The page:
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The secret to Battlefield 3's success? Getting rid of the "shit animation"

EA Games boss discusses how DICE raised its game

According to EA Games vice-president Patrick Soderlund, succeeding in triple-A circles is all about asking the right questions of your developers. In the case of DICE and the Battlefield franchise, the key question seems to have been as follows: "Good Lord, why does everybody run like they're made of broomsticks? Smear some Hollywood fidelity on that bad boy, stat!" Except that's not what he actually said.

"When we came out last year with Battlefield 3 I think that we took a lot of people by surprise," Soderlund told OXM in an interview you'll read in issue 92, on sale this Friday. "And that's because it was such a deliberate effort where I sat down with the guys and said: 'What are the things that are preventing us from getting a maximum impact on screen where we can give the player an experience that they haven't seen before?' My version's punchier, Patrick, but by all means continue.

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"We dissected every shooter game that was on the market and the first thing that we saw was animation," he went on. "Animation was, frankly, shit. And now if you play Battlefield 3 and then you play any other game you almost instantly think about how poorly animated [the other game] looks, because the systems underlying it aren't good."

There's a popular perception that DICE achieved all this by incorporating the animation system from 2008 starlet Mirror's Edge, but the studio had a little help from the NHL and FIFA teams, too. "We were fortunate to have the ANT system that powers our sports games that we were able to convert into a shooter game, but that's years of technology investments and thinking about getting it to work. So that was cool."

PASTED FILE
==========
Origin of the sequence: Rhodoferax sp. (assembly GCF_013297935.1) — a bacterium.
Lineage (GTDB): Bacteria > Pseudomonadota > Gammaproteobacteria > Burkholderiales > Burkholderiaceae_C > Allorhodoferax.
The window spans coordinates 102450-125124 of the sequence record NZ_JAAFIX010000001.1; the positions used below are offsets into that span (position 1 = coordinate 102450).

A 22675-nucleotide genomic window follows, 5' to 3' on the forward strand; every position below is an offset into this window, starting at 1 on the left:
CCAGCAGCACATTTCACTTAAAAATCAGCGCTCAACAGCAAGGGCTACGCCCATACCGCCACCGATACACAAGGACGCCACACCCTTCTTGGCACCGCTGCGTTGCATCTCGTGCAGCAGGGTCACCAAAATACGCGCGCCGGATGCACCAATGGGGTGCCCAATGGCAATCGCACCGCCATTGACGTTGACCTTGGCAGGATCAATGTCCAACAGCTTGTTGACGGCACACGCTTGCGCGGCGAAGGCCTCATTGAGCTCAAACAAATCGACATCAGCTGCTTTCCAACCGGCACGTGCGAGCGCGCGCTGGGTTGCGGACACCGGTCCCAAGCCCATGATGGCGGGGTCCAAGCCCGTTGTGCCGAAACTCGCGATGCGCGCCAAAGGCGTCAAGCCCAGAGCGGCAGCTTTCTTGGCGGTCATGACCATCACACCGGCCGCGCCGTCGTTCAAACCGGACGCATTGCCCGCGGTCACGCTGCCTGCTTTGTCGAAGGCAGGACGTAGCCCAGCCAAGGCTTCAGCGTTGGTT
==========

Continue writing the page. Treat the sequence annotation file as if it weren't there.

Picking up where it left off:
As Soderlund later explained, "the ANT thing happened because the people that were doing animation at DICE were all playing NHL and FIFA on their lunch breaks. The animation director said one day: 'Hold on a minute, why aren't we using that animation engine, it's fantastic!' The next day an email went out, and they started talking about it.

"The first thing was: 'we can't do it'. That's always the first thing you hear: 'you can't do it.' Then people like myself would go in and say 'What do you mean you can't do it? You start asking questions. Then all of a sudden: 'Yeah, we think we can do it,' and that just happens."

Speaking of questions, here's one for you. Does Battlefield have a shot at overtaking the Call of Duty franchise next generation, or is EA forever doomed to languish in Activision's shadow? Might want to refer to this piece on how to make Battlefield 4 a perfect 10.

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